So, you have a set of dollar values in hand, like the dollar values from the Fantasy Baseball Guide 2014 (use the promocode rotoman2014 to get a dollar off). But you don’t play in a 12-team AL or NL only league. How do you translate those prices to your league?
First off, read the Theory article that precedes this, to better understand the issue of scarcity, the replacement player and the pricing curve. Then:
1. Make a list of all the players in your league you think will be taken in the auction. In a 12-team mixed league with two catchers, that means the top 24 catchers. The top 12 shortstops. Identify them and pull them out of the pool in order of position scarcity. I cull, in order, Catcher, Shortstop, Second Base, Third Base, First Base, Middle Infield, Corner Infield Outfield, Utility. Then add the number of pitchers your league takes.
When you are done you will have the exact number of hitters and pitchers selected that your league will buy in the auction.
2. Rank the players by the dollar values you have, from most expensive to least expensive. Keep the hitters and pitchers separate.
3. The last hitter and last pitcher in your list will have a $ value greater than $1. Subtract $1 from the last hitter’s value, then subtract the resulting number from all the players in your list of hitters. Do the same with the pitchers. For example, let’s say the last hitter on your list was Carlos Ruiz. He has a $7 price in the Guide. When you subtract $1 from his price you end up with $6. Subtract $6 from Ruiz’s price and the prices of each of the other players in your hitters list. Ruiz’s price will be $1. All the other prices will be larger than that. Do the same thing for the pitchers.
4. Sum the new values of your hitters. This is your Marginal Hitter Value. Sum the new values of your pitchers. This is your Marginal Pitcher Value.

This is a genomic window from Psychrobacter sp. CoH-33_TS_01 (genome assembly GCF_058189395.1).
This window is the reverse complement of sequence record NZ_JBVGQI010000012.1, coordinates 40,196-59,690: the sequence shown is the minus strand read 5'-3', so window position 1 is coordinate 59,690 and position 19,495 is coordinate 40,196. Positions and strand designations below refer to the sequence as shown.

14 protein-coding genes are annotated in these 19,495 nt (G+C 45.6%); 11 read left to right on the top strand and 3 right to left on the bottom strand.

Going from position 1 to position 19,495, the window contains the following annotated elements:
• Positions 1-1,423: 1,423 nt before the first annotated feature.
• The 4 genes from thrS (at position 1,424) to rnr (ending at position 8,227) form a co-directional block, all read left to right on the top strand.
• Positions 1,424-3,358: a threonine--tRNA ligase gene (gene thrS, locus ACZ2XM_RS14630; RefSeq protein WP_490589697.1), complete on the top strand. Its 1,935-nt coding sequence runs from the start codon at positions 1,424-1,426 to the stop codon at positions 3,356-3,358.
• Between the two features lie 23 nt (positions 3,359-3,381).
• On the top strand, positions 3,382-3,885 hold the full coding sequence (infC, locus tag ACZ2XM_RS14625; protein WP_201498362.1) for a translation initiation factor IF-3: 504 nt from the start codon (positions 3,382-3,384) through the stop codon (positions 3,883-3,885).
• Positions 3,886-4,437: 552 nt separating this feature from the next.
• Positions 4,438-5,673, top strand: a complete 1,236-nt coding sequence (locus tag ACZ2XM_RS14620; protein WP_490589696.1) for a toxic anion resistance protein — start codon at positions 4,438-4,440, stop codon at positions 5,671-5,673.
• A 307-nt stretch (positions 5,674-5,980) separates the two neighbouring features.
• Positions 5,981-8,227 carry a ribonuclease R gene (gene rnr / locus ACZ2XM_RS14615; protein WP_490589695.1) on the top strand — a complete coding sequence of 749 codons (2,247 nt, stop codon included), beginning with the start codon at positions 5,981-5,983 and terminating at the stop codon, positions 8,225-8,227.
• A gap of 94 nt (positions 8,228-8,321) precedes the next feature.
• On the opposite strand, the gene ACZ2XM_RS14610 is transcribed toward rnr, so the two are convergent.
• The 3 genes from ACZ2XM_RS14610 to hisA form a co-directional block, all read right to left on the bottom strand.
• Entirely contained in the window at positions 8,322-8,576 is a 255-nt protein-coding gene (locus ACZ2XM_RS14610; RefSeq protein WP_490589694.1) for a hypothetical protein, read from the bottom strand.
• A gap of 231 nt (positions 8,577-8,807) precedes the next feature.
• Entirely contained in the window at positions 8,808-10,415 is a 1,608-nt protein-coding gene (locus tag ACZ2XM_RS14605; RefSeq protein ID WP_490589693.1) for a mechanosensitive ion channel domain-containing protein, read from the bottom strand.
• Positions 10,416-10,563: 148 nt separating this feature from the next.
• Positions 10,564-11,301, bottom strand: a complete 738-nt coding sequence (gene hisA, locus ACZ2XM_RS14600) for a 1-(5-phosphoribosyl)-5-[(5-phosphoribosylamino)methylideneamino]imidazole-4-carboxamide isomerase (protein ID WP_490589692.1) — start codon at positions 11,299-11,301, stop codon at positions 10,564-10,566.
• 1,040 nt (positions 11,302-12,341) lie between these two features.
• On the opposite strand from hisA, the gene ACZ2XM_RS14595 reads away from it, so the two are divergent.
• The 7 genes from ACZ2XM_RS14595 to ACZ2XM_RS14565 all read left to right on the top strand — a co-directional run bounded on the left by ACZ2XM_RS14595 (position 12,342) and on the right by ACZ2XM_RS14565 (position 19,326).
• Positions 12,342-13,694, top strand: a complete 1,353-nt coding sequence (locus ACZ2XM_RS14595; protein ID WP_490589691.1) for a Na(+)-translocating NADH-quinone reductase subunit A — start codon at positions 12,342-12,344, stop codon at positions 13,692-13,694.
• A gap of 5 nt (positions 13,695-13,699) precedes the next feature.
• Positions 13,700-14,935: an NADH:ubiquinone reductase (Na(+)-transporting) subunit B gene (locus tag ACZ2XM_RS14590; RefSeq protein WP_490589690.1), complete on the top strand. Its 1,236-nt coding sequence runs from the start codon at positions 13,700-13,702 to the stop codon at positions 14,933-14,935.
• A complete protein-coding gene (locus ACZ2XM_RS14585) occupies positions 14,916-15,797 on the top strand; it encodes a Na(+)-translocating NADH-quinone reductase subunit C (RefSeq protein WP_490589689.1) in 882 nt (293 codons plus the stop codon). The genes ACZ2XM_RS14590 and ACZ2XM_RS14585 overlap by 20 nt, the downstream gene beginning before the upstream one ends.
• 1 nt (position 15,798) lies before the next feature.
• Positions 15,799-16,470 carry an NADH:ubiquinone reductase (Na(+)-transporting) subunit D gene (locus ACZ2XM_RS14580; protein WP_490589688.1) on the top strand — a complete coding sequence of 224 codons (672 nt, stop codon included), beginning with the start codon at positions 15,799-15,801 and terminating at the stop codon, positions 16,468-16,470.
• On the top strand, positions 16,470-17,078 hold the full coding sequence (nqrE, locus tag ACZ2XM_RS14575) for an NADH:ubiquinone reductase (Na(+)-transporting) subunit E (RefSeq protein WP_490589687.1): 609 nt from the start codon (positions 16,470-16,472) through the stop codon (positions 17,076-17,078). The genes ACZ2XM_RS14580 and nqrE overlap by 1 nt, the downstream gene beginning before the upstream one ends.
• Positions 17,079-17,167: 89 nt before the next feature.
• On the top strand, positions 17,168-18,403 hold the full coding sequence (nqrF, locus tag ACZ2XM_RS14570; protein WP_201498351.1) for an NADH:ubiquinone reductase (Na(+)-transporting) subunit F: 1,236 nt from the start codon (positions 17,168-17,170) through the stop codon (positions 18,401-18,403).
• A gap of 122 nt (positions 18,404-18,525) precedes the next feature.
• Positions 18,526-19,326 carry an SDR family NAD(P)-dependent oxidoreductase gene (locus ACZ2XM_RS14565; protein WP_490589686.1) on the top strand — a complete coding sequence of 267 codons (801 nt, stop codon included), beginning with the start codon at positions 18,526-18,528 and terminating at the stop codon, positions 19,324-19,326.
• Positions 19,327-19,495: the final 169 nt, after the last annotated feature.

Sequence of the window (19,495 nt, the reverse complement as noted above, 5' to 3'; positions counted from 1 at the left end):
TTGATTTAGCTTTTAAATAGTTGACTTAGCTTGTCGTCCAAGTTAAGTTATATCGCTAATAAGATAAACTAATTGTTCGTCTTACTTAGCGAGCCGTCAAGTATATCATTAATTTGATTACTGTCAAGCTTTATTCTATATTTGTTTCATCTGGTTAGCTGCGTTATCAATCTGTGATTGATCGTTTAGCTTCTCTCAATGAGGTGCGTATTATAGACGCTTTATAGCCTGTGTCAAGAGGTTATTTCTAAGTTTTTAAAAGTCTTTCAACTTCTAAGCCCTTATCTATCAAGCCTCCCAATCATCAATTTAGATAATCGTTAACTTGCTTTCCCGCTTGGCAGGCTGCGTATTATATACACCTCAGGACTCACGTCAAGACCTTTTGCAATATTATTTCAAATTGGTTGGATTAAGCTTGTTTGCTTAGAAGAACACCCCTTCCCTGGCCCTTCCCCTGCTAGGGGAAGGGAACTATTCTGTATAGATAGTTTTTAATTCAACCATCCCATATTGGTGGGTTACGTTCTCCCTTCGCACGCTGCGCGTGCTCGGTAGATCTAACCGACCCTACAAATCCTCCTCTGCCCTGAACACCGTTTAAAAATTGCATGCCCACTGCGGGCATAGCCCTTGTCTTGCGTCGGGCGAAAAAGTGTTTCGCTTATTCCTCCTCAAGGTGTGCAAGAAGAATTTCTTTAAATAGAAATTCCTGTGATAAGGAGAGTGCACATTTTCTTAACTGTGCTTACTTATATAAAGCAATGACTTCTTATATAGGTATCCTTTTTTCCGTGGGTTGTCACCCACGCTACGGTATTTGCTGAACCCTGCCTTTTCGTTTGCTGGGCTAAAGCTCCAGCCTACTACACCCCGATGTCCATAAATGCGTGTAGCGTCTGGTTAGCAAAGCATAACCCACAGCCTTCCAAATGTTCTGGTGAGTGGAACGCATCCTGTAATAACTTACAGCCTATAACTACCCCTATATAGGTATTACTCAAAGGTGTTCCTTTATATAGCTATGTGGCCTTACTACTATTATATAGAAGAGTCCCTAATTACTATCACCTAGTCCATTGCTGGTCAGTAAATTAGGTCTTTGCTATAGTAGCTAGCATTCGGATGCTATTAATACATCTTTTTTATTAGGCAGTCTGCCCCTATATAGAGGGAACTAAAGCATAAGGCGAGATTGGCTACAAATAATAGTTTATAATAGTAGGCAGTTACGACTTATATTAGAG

5. Determine your hitting and pitching budgets. Take the number of teams in your league and multiply it by the budget each has to spend. The standard roto budget is 12 x $260 = $3120. Your hitting budget would be 69 percent of $3120 or $2153 for hitting. Your pitching budget would be 31 percent of $3120 or $967.
5. Determine your conversion factor. Do this by dividing the Marginal Hitter Value by your total hitting budget. Repeat for the pitchers, dividing the Marginal Hitter Value by your total pitching budget.
6. Multiply the Hitter conversion factor by every hitter value in your list. Then Multiply the Pitcher conversion factor by every pitcher value in your list. The results are your converted values. Their totals, if you did this all correctly, should equal your total budget (the number you figured out in Step 5).
Obviously, this will take a little bit of work, but the result will be the direct translation of The Guide’s dollar values to your league’s size.
The next step is adapting your values to Bid Values that make sense for your league. The goal is to buy the most irreplaceable players in your auction, even if you have to pay a little premium, because you’ll always be able to find free agent outfielders who will help your team for free (or close to it).